The fragrantly lovely James Moran has launched a competition via his Twitter feed. Caption this: http://twitpic.com/8as4d You need to tweet your caption by July 1st, using the #jmcap hashtag. The prize is to have a character named after you in the next thing that he gets made or published, and a signed copy of the DVD or book or magazine or whatever.
It’s most unlikely that anyone would namecheck me in anything, because my surname is a bit unusual. I accidentally namechecked someone in my own Torchwood novel Another Life, an Antipodean author who blogged about it when one of her friends drew her attention to it. My novel character was a secretary who met a grisly end. The author sent me a very charming e-mail. Her friend had suggested the namecheck was karmic comeback for a critical review she’d written. Posters on her blog saw a deeper revenge motive. Alas, it was just that I hadn’t checked for such a coincidence. And as I wrote the novel before the first series of Torchwood aired, my book was finished well ahead of any TV reviews, so any revenge would have been prescient at best.
We are careful about names in the novels. I picked some fairly innocent surnames (Bee, Wildman) from boys I was at at school with, though there was no other resemblance. My thoroughly professional editor Steve Tribe did note that one Welsh name I’d used was also the name of an unfortunate child victim in the Aberfan disaster, a 1966 catastrophe so dreadful that it makes me tearful just to think about it. So obviously, we changed that.
The photo that the flagrantly bubbly James Moran invites us to caption shows him standing on the paving flagstone lift inside the Torchwood Hub. This is a classy one up on most of us, who have our photos taken on the equivalent flag outside the Cardiff Millennium Centre in Roald Dahl Plass.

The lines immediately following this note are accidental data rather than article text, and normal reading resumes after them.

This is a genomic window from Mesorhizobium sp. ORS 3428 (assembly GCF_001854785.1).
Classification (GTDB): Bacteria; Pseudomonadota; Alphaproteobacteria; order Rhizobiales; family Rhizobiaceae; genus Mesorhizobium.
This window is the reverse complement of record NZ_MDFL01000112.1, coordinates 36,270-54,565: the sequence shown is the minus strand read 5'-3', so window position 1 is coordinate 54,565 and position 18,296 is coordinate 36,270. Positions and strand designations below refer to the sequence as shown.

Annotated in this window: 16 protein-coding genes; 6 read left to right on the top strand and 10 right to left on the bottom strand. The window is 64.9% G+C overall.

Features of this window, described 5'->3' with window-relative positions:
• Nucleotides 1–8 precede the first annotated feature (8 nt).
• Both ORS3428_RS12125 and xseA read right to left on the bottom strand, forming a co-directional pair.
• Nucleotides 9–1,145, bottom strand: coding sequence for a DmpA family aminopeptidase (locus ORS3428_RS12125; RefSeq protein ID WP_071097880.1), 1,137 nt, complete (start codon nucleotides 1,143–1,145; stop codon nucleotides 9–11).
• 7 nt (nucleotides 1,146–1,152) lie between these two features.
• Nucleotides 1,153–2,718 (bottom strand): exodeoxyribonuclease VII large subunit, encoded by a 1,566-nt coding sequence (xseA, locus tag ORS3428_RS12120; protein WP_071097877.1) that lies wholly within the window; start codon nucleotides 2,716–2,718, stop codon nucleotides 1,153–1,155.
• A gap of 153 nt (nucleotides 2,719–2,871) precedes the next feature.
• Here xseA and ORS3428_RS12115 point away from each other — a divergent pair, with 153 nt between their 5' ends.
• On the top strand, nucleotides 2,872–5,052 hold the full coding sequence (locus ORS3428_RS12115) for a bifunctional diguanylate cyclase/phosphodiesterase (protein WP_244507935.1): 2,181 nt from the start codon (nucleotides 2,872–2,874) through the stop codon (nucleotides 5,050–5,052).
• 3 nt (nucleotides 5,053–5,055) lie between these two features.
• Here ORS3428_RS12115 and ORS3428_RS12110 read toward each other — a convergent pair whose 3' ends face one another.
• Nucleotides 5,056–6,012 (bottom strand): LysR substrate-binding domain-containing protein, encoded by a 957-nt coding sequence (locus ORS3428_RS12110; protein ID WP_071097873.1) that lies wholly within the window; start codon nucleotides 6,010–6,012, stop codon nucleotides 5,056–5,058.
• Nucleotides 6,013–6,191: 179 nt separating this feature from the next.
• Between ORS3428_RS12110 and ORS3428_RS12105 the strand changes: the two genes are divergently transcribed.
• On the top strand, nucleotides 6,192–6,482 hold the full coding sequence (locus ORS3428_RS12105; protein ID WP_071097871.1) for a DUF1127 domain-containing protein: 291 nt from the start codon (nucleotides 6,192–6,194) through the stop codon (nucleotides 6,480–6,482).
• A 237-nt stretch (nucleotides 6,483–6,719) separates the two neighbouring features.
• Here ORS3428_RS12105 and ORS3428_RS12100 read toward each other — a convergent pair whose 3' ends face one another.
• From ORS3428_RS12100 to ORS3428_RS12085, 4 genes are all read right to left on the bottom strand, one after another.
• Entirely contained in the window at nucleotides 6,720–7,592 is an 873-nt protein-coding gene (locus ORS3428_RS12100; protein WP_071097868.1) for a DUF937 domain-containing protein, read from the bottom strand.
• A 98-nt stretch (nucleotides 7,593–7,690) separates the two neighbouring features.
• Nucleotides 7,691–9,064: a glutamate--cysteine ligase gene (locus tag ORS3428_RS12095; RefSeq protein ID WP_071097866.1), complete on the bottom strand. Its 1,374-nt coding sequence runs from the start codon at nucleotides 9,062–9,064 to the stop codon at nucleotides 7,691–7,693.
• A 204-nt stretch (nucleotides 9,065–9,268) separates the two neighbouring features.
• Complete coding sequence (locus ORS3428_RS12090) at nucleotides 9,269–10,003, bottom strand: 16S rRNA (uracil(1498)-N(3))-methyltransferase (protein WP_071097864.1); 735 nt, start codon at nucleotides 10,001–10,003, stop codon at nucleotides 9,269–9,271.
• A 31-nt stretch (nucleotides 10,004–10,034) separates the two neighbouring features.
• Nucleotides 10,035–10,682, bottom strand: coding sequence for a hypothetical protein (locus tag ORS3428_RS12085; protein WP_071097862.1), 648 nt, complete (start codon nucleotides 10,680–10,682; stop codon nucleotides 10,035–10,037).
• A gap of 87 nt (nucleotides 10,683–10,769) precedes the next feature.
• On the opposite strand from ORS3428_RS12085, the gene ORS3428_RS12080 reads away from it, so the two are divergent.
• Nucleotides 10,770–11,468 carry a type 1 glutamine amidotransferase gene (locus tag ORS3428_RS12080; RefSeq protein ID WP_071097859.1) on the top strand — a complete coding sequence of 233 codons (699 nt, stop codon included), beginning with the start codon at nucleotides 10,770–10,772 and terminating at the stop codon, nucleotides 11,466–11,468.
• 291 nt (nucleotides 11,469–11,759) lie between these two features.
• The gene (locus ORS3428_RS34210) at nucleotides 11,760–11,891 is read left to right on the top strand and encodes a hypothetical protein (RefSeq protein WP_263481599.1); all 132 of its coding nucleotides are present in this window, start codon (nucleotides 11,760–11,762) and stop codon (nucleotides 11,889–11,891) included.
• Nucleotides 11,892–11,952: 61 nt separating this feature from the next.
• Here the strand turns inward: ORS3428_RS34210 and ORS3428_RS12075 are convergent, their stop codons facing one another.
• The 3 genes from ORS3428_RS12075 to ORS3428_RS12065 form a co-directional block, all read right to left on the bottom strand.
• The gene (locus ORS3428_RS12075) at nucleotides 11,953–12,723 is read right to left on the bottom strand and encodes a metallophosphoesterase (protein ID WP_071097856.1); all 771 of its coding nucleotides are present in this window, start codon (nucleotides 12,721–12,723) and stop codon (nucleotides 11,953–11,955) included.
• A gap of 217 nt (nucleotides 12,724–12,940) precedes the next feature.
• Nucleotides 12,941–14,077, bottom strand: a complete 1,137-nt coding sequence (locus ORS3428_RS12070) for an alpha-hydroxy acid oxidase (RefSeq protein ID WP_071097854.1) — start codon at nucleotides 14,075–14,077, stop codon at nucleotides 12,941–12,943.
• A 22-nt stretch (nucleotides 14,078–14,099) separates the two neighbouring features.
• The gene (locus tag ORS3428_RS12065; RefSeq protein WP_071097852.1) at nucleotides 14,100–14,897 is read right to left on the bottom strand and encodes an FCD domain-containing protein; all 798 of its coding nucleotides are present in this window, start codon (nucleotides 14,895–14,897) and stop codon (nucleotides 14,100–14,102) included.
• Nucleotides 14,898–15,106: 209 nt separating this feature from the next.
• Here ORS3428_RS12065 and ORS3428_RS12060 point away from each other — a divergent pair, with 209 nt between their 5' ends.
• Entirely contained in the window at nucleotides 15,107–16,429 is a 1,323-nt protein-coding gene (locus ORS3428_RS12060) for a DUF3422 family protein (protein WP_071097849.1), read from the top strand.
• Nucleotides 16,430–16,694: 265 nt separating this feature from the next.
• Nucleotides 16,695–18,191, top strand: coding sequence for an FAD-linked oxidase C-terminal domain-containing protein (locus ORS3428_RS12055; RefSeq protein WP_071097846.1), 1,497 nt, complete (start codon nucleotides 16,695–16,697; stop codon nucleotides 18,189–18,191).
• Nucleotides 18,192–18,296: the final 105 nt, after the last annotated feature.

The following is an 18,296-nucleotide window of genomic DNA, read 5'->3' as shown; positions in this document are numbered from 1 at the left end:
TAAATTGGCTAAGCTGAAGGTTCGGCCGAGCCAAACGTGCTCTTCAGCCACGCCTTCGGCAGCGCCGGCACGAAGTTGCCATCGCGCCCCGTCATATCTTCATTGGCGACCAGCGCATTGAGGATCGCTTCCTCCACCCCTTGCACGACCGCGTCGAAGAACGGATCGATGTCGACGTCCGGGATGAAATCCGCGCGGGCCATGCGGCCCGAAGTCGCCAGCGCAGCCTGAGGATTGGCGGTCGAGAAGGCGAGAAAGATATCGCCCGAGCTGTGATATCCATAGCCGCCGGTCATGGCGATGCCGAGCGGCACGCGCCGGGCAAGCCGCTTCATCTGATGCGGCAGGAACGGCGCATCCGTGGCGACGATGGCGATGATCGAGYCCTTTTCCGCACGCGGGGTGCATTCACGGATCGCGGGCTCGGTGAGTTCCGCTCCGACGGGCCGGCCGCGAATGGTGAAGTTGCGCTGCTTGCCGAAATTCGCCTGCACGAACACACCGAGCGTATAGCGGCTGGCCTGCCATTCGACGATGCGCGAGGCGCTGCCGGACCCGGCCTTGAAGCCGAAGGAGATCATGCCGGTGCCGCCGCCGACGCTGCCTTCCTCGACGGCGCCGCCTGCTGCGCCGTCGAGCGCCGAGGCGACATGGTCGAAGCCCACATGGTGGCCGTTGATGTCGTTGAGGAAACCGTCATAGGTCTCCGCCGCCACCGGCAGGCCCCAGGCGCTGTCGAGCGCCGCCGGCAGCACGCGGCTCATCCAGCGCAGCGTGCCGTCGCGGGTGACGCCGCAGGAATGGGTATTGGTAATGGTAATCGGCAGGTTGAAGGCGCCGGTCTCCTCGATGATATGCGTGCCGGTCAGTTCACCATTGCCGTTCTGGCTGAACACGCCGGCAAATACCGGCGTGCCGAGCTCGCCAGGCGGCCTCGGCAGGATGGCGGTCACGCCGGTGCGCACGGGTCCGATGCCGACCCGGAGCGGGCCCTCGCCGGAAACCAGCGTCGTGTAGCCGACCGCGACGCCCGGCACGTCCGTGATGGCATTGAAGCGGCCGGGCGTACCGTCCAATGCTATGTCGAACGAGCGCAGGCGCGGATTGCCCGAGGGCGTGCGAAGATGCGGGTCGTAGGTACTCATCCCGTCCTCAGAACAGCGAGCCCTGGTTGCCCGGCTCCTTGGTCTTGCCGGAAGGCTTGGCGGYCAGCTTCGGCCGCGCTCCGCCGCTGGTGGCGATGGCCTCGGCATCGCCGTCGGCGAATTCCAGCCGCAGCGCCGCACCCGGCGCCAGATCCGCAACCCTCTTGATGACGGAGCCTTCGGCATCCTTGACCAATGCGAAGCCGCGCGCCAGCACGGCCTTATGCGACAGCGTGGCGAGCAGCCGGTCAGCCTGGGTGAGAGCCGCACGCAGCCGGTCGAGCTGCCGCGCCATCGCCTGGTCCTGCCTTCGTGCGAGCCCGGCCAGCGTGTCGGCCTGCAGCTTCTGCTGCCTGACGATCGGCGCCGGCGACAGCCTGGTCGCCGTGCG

Andy Lane, Dan Abnett and I had our photos taken standing on that flag (the outside one), allegedly as a publicity shot for the trade press. We did it when we visited Cardiff as part of our research for the first set of Torchwood novels. I also took a “flag” photo of Joe Lidster on the slab. Joe was contracted to do the audio adaptations of the three novels, so obviously Andy and Dan and I didn’t get him in our group shot — I mean, we had to have certain standards. (I wonder whatever happened to Joe? Nothing good, I’ll bet.)
Series one of Torchwood hadn’t yet been transmitted, at the time of our photo, so for us it was a private joke. The success of the TV show has now made that slab a bit of a pilgrimage site for fans, and hurrah for that. We three novelists were granted a privileged insight of the whole first series — scripts, a studio tour, and an early viewing, all with appropriate nondisclosure agreements. When I wrote my second Torchwood novel, Pack Animals, I got to see scripts for the second series as preparation. It was very exciting.
The third series of Torchwood is broadcast over five nights on BBC1, starting July 6th. I’ve not seen any advance information about it, and I am even more excited about it — desperately avoiding spoilers, and eagerly anticipating five nights of thrills and shocks and laughs and surprises. The florally jungly James Moran is one of the writers. It’s going to be fantastic. So I thought I should flag this.